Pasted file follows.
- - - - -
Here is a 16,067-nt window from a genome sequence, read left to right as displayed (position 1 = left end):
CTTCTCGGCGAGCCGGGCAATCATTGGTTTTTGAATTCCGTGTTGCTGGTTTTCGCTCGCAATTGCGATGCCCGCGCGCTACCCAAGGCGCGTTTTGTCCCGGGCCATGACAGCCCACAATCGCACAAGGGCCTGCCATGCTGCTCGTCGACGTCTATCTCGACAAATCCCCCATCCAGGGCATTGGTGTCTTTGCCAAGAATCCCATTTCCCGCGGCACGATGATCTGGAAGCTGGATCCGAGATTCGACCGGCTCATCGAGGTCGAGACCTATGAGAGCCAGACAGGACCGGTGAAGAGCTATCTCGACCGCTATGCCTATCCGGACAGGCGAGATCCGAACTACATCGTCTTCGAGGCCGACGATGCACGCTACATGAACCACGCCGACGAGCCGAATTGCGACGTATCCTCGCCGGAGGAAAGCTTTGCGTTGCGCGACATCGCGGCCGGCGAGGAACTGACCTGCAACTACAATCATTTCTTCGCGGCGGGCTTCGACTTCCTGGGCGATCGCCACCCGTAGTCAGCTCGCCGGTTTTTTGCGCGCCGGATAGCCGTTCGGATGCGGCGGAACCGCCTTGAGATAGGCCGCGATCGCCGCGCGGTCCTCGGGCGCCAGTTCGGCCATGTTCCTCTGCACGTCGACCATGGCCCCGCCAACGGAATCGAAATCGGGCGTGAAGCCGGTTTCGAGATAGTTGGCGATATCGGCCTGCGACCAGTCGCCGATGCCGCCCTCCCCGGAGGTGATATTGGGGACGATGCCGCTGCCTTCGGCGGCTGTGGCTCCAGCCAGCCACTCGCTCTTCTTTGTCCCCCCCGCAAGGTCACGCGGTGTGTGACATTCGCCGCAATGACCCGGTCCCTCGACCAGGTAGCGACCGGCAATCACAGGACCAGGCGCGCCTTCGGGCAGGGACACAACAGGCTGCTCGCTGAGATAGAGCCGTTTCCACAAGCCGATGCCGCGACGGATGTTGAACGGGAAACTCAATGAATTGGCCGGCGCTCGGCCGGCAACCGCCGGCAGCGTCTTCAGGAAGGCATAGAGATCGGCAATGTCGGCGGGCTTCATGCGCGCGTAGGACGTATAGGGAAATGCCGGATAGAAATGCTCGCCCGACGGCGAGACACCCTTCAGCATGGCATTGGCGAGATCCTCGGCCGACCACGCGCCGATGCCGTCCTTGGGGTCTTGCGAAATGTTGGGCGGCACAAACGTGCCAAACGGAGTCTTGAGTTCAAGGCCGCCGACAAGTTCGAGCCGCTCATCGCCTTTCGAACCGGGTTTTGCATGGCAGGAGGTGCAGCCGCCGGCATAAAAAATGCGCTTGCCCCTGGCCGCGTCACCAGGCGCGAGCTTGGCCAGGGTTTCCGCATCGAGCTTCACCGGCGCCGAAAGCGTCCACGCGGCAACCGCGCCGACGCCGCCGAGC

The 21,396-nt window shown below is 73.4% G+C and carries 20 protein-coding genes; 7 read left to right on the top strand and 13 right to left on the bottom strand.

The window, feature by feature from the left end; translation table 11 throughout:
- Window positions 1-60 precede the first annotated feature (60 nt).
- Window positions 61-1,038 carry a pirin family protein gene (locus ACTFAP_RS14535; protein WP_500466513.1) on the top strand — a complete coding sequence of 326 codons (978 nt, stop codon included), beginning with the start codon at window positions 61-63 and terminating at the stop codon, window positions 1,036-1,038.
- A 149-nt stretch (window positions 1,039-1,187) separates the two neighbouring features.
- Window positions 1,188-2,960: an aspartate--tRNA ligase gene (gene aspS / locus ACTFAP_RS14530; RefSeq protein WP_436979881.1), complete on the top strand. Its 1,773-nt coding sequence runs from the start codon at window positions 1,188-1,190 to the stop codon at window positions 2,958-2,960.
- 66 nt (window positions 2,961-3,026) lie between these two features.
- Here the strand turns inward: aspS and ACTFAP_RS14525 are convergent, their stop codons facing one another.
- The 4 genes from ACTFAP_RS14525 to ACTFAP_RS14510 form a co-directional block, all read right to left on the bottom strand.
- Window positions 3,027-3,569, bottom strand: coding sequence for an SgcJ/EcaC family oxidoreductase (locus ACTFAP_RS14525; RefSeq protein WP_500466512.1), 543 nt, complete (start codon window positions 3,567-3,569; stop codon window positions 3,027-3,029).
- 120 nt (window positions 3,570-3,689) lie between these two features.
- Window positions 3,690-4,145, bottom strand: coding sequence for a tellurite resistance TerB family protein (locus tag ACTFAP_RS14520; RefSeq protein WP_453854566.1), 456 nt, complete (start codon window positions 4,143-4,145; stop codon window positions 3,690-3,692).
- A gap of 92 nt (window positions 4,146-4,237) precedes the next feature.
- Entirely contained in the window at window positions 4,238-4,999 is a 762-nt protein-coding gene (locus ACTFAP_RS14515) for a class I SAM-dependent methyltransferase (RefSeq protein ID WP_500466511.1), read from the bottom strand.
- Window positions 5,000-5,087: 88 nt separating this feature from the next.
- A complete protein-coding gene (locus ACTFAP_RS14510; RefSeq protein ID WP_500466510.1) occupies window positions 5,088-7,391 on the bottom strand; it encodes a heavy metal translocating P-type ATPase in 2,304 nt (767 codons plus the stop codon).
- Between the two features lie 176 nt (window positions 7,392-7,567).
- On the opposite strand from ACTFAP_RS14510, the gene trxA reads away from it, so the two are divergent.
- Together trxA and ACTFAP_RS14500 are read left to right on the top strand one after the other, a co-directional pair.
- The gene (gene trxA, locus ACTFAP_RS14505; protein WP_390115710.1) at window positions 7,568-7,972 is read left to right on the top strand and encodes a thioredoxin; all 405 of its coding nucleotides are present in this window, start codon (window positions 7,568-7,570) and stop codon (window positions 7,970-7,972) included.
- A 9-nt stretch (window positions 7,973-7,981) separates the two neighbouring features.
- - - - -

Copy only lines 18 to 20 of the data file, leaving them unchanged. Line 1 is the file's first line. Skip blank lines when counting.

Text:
- A complete protein-coding gene (locus ACTFAP_RS14510; RefSeq protein ID WP_500466510.1) occupies window positions 5,088-7,391 on the bottom strand; it encodes a heavy metal translocating P-type ATPase in 2,304 nt (767 codons plus the stop codon).
- Between the two features lie 176 nt (window positions 7,392-7,567).
- On the opposite strand from ACTFAP_RS14510, the gene trxA reads away from it, so the two are divergent.